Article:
Build quality as a whole has been very good. As is normally the case with Kelty products, the pack is designed to take a beating. It is built from relatively high quality 210 denier ripstop nylon, with burly 420 denier ripstop used in high wear and strain areas. Everything is properly reinforced, and I couldn’t find any issues with the stitching or material consistency anywhere. The straps are thick and sturdy, and even the zippers have a rugged feel to them when pulled. It is a solid backpack and should easily hold up to the rigors of backpacking for many years.
Pricing is another strong suit for the Zyp. It under $170 (I did spot it as low as $110), it’s definitely one of the more affordable packs I’ve tested, despite having such a wide array of comforts and features. It’s an absolutely great value at this price.
What I didn’t like
Despite being an overall great design, I did have one minor issue with the fit. Having a wide, stalky build and a relatively upright posture, I found that the shoulder straps didn’t quite agree with me all the time, especially under heavy weight. The two shoulder straps are adjoined by a central piece of material/padding, and due to my upright construction this sat directly against my neck, dropping pressure onto my lower neck vertebrae. Now, this is a common issue for me with packs designed this way and generally doesn’t affect most people, so keep that in mind. Typically, I can just adjust the shoulder pads to sit up higher, which alleviates the issue. However, when this pad structure is combined with the relatively squat nature of the pack, this means I cannot move the shoulder straps up high enough to compensate as the frame simply isn’t tall enough. Instead, I found I had to move the pack up higher on my hips than I’m typically used to. This worked as long as the pack was under 35 lbs or so. Otherwise, the weight put pressure on my neck which causes me some issues. Most people won’t find this to be an issue at all, but with my triangular shoulders and highly upright neck posture, this did cause some neck tension. Now, this feature does help those with a more traditional posture, so don’t let this turn you off if you’re not unusually upright like myself.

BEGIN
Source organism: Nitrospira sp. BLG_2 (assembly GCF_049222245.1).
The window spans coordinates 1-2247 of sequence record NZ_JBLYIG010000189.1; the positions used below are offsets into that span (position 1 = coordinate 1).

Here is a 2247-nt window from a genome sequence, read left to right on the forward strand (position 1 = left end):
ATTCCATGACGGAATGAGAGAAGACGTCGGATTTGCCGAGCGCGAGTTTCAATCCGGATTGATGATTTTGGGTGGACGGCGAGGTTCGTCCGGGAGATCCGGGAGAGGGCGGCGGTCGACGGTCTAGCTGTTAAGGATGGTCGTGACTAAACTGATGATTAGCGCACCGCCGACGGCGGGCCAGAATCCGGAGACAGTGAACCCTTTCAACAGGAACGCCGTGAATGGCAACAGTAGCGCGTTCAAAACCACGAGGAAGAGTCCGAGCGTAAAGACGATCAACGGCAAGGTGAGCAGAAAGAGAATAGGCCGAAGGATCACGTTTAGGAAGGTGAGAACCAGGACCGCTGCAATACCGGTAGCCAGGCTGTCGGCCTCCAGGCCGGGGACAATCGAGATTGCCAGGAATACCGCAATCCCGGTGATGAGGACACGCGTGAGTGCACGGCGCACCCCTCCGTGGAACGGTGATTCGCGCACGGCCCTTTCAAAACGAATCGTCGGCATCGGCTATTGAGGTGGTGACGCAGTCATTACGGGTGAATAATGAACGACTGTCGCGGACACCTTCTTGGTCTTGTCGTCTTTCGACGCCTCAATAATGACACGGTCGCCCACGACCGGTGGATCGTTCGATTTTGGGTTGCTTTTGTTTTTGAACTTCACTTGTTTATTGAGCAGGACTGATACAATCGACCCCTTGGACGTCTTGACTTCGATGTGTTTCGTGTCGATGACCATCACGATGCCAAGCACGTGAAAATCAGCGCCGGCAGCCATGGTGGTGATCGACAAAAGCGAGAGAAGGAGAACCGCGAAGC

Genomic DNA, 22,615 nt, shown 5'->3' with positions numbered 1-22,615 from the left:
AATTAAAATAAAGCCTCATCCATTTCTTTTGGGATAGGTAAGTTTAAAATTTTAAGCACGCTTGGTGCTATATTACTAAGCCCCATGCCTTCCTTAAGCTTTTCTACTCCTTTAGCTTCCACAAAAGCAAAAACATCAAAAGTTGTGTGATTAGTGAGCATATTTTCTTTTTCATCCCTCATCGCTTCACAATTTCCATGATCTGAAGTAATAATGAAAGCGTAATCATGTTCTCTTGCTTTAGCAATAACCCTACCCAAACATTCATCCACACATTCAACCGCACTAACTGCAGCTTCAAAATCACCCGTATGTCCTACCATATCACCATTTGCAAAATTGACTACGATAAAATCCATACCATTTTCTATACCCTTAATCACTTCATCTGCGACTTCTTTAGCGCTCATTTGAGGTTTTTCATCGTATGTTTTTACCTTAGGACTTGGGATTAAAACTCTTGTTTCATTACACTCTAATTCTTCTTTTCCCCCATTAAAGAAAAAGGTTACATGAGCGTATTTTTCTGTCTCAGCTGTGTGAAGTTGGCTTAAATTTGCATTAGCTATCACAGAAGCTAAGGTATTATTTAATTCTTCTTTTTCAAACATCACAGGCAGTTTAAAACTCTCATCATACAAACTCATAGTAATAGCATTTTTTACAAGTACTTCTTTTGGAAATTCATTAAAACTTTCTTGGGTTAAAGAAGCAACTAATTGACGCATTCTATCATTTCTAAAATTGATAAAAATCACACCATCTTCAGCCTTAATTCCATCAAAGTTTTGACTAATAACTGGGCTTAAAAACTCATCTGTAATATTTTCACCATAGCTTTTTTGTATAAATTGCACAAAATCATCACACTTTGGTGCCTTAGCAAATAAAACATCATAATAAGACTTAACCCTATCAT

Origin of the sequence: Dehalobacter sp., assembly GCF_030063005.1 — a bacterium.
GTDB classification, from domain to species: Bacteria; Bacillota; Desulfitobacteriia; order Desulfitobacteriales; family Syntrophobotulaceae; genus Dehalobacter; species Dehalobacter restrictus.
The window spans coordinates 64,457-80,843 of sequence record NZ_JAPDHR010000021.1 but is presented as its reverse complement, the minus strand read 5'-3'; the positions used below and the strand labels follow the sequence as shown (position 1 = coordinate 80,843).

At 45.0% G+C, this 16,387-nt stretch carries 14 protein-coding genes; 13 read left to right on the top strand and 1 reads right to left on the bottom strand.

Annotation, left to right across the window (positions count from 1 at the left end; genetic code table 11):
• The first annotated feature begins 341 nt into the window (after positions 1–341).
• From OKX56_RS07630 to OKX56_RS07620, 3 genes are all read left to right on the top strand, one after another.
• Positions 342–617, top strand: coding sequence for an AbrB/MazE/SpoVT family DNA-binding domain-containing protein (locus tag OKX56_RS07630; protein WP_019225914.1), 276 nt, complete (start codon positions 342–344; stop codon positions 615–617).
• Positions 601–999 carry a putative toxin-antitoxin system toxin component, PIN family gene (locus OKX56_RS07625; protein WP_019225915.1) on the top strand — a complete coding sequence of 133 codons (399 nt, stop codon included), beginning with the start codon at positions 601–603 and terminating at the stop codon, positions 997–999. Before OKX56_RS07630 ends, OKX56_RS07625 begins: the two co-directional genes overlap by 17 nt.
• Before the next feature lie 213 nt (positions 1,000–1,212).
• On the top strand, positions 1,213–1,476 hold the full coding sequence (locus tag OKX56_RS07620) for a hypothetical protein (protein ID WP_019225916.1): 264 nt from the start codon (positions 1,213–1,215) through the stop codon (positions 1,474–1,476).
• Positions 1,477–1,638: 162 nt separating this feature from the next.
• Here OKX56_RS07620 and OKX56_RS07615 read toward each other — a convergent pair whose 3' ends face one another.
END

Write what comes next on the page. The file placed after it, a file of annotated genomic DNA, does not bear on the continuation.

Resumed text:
At 3 lbs 5 oz , the Zyp is a little heavy considering the 48 liter capacity. Now, this is a sacrifice that is made in the name of build quality, features, price, and is partially brought on by the inclusion of thick, comfortable padding. For many, this is an easy trade off.
I would prefer the pack to a little taller and less squat at the same capacity. This would allow for more frame-length adjustability, while also improving stability (not that it’s an issue) when packed with heavier gear and lots of water.
The Kelty Zyp has a lot going for it. It is built great, is stuffed with excellent features like the “NadaTech” back panel, and it has excellent organization options baked right in. Personally, I had some issues with the shoulder straps putting pressure on my neck, but those who have a more traditional posture shouldn’t have to worry about this. The padding is great, the ventilation is great, and even with my particular issue, with a little shifting and adjusting, I found it was a rather comfortable experience as long as the pack weight stayed below that 35 lbs mark. The Zyp is also an exceptional value considering the build quality, long list of features and relatively high amount of adjustability to be had at just under $170. It’s a solid pack and definitely one worth considering.